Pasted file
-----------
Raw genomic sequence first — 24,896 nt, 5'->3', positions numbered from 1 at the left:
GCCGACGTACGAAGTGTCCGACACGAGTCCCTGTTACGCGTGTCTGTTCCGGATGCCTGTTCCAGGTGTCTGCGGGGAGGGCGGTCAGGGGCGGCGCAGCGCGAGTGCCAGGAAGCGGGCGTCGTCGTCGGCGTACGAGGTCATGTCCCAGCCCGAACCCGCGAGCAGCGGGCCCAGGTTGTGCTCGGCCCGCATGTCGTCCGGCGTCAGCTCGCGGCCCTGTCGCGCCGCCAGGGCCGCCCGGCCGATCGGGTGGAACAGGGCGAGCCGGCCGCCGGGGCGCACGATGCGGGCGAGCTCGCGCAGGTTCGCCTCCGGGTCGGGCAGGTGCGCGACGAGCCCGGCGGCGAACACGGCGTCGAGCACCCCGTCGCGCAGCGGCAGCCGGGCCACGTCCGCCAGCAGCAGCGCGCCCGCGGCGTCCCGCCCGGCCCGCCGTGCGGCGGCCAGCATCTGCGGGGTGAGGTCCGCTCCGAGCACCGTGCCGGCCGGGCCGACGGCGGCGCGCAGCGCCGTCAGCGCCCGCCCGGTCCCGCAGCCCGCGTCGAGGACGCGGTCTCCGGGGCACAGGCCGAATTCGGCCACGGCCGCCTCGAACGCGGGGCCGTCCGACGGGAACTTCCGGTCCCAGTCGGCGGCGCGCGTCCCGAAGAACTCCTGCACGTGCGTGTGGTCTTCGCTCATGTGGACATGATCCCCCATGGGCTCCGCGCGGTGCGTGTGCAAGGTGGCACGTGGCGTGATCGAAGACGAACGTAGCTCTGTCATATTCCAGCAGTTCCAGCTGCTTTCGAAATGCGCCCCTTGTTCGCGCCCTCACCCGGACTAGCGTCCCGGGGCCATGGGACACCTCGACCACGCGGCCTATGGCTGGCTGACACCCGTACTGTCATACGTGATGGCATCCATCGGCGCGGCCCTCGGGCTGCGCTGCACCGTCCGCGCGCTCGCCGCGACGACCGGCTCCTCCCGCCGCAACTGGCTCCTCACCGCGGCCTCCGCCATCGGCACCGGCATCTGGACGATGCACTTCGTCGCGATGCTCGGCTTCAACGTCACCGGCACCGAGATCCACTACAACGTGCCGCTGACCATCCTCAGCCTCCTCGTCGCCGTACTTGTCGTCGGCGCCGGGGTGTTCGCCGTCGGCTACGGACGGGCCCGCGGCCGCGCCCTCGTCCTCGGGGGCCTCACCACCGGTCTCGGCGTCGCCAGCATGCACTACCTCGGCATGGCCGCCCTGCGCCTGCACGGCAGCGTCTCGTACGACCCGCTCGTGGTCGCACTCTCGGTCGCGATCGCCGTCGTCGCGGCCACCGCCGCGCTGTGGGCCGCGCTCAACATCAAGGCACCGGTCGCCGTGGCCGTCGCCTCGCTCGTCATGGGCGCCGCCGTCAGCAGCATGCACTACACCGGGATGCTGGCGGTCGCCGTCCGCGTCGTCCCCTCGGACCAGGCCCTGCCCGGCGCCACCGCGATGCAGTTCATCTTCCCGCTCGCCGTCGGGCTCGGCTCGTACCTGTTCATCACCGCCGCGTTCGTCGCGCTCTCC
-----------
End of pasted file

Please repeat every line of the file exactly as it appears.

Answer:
Raw genomic sequence first — 24,896 nt, 5'->3', positions numbered from 1 at the left:
GCCGACGTACGAAGTGTCCGACACGAGTCCCTGTTACGCGTGTCTGTTCCGGATGCCTGTTCCAGGTGTCTGCGGGGAGGGCGGTCAGGGGCGGCGCAGCGCGAGTGCCAGGAAGCGGGCGTCGTCGTCGGCGTACGAGGTCATGTCCCAGCCCGAACCCGCGAGCAGCGGGCCCAGGTTGTGCTCGGCCCGCATGTCGTCCGGCGTCAGCTCGCGGCCCTGTCGCGCCGCCAGGGCCGCCCGGCCGATCGGGTGGAACAGGGCGAGCCGGCCGCCGGGGCGCACGATGCGGGCGAGCTCGCGCAGGTTCGCCTCCGGGTCGGGCAGGTGCGCGACGAGCCCGGCGGCGAACACGGCGTCGAGCACCCCGTCGCGCAGCGGCAGCCGGGCCACGTCCGCCAGCAGCAGCGCGCCCGCGGCGTCCCGCCCGGCCCGCCGTGCGGCGGCCAGCATCTGCGGGGTGAGGTCCGCTCCGAGCACCGTGCCGGCCGGGCCGACGGCGGCGCGCAGCGCCGTCAGCGCCCGCCCGGTCCCGCAGCCCGCGTCGAGGACGCGGTCTCCGGGGCACAGGCCGAATTCGGCCACGGCCGCCTCGAACGCGGGGCCGTCCGACGGGAACTTCCGGTCCCAGTCGGCGGCGCGCGTCCCGAAGAACTCCTGCACGTGCGTGTGGTCTTCGCTCATGTGGACATGATCCCCCATGGGCTCCGCGCGGTGCGTGTGCAAGGTGGCACGTGGCGTGATCGAAGACGAACGTAGCTCTGTCATATTCCAGCAGTTCCAGCTGCTTTCGAAATGCGCCCCTTGTTCGCGCCCTCACCCGGACTAGCGTCCCGGGGCCATGGGACACCTCGACCACGCGGCCTATGGCTGGCTGACACCCGTACTGTCATACGTGATGGCATCCATCGGCGCGGCCCTCGGGCTGCGCTGCACCGTCCGCGCGCTCGCCGCGACGACCGGCTCCTCCCGCCGCAACTGGCTCCTCACCGCGGCCTCCGCCATCGGCACCGGCATCTGGACGATGCACTTCGTCGCGATGCTCGGCTTCAACGTCACCGGCACCGAGATCCACTACAACGTGCCGCTGACCATCCTCAGCCTCCTCGTCGCCGTACTTGTCGTCGGCGCCGGGGTGTTCGCCGTCGGCTACGGACGGGCCCGCGGCCGCGCCCTCGTCCTCGGGGGCCTCACCACCGGTCTCGGCGTCGCCAGCATGCACTACCTCGGCATGGCCGCCCTGCGCCTGCACGGCAGCGTCTCGTACGACCCGCTCGTGGTCGCACTCTCGGTCGCGATCGCCGTCGTCGCGGCCACCGCCGCGCTGTGGGCCGCGCTCAACATCAAGGCACCGGTCGCCGTGGCCGTCGCCTCGCTCGTCATGGGCGCCGCCGTCAGCAGCATGCACTACACCGGGATGCTGGCGGTCGCCGTCCGCGTCGTCCCCTCGGACCAGGCCCTGCCCGGCGCCACCGCGATGCAGTTCATCTTCCCGCTCGCCGTCGGGCTCGGCTCGTACCTGTTCATCACCGCCGCGTTCGTCGCGCTCTCC